Not really - a shorter stem will still result in duff handling and, in any case, why buy a bike that you need to flip the stem on if you don't have to? As for marketing hype - true to some extent but you can't ignore the fact that sportive geometry effectively allows people who don't fit normal geometry to be able to buy non made to measure frames irrespective of whether they use their bike for racing or sportives. Interestingly, my own Look 585 Optimum was marketed as a Sportive bike but, with a different colour scheme, was also marketed as a female geometry bike.

    See also this thread - also by Danowat........
    http://www.bikeradar.com/forums/viewtopic.php?t=12755269
    Faster than a tent.......
  • Wamas
    Wamas Posts: 256
    As has been said already, get a bike fit first.
    Then buy a bike that suits the riding style you want, dependant upon your size requirements.
    Then chose the frame geometry that matches you best.

    Manufacturers define their frames as race and performance. This simply allows buyers to determine the difference between the two frames, but not all manufactuers frame sizes are the same.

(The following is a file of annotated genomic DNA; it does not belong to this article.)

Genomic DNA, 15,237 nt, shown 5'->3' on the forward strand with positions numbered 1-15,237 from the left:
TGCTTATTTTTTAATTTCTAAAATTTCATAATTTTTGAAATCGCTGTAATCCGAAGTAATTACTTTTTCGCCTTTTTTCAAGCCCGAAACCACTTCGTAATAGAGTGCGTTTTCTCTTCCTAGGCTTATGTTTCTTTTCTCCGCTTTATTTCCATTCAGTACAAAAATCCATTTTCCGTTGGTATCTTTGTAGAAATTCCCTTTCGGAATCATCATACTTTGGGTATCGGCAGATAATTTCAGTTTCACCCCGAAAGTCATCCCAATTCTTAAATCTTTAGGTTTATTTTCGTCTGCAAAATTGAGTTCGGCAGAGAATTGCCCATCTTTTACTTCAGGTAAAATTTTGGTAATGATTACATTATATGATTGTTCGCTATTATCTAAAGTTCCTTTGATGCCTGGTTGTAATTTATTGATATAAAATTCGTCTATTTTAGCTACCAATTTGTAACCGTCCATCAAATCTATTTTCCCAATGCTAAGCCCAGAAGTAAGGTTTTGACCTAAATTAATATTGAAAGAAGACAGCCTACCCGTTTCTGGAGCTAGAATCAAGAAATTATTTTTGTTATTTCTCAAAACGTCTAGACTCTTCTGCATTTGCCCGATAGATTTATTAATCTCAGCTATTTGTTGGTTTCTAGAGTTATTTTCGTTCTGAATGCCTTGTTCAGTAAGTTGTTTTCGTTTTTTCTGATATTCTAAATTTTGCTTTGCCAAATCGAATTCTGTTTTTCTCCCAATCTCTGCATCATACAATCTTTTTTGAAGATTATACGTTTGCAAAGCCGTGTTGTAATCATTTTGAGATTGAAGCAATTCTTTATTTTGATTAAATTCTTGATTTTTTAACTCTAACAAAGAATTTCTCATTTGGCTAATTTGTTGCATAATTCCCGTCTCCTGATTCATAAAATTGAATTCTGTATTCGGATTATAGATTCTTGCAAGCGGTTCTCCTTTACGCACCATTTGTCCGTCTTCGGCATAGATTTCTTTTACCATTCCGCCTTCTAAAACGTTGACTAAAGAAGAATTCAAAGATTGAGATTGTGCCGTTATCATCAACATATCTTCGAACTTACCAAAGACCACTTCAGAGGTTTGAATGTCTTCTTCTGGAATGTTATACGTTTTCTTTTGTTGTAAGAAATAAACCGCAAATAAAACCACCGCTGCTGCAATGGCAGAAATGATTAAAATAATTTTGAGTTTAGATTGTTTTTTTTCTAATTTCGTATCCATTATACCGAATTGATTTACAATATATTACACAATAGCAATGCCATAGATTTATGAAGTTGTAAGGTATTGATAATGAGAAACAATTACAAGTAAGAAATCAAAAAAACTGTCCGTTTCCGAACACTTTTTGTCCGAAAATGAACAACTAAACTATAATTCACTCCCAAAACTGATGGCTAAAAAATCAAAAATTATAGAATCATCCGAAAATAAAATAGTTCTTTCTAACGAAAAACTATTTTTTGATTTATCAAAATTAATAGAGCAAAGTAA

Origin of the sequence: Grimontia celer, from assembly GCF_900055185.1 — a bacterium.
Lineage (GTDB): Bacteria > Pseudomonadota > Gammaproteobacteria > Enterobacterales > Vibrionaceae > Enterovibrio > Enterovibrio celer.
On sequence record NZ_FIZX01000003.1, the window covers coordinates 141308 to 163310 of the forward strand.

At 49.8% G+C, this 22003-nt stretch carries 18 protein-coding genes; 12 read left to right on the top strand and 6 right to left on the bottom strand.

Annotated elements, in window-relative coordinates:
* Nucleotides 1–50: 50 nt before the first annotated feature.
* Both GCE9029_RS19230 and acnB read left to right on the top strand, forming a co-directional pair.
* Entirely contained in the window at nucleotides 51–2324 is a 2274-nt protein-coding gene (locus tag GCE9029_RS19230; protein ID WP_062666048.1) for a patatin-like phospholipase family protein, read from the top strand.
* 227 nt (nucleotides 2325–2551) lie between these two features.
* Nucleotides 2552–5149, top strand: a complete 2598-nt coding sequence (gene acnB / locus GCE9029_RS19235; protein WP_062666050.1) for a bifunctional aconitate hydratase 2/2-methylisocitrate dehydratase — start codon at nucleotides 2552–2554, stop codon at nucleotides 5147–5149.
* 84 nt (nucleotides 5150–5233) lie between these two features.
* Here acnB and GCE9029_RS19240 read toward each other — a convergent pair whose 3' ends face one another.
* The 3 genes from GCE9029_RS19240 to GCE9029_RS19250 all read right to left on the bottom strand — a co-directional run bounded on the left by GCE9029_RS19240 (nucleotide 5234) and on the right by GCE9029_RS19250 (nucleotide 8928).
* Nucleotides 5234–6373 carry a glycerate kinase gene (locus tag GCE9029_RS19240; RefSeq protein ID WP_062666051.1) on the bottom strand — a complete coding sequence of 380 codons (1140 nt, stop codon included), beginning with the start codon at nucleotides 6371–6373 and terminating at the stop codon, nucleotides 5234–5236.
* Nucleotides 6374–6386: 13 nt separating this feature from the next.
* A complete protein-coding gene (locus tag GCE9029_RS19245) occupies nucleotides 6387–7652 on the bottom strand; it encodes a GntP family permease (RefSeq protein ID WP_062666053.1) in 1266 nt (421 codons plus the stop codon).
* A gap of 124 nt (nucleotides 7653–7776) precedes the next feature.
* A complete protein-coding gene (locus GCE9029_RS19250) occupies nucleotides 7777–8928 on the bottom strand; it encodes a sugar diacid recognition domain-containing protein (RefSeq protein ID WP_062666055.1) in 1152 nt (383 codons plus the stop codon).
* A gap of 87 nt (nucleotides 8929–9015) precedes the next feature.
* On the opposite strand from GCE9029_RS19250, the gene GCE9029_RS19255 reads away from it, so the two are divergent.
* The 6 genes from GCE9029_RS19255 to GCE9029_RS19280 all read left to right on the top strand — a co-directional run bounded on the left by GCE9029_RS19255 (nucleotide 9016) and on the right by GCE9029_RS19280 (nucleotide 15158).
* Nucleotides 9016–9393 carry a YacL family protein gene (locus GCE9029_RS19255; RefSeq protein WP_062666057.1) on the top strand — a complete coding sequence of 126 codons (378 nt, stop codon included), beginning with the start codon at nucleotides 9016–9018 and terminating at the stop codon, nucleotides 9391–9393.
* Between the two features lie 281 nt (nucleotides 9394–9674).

Race = shorter headtube
    Performance = longer headtube (and sometimes a shorter effective top tube).

    As already mentioned, these things can be changed by yourself by fitting a different stem, or simply removing spacers above the headtube. If you are spending £3k, the bike shop should swap these things for you free of charge at the time of purchase. Mine did.

    Alternatively if you realy like the Allez and find it comfortable, simly buy a Tarmac as it has similar geometry to the Allez, is suitable for short fast races, and longer century rides.

    Just a word of warning though, make sure you have good insurance if you plan on taking your new £3k bike out on a crit.
  • Armstrong rode a "H2" or sportive geometry frame in his last 2 tours...... Fit is Fit is fit. Your dealer can tailor any frame design to your riding style

    I take it that OP is not Armstrong (although what you said suggests that even he's moving towards a more relaxed position)... as for the last bit, I strongly disagree.

    Go and get a bike fit OP... I guarantee it will be the best money you never spent on a bike (although some of the dealers will credit the cost against a bike... ie. Epic Cycles.)
    I'm at that difficult age... somewhere between birth and death.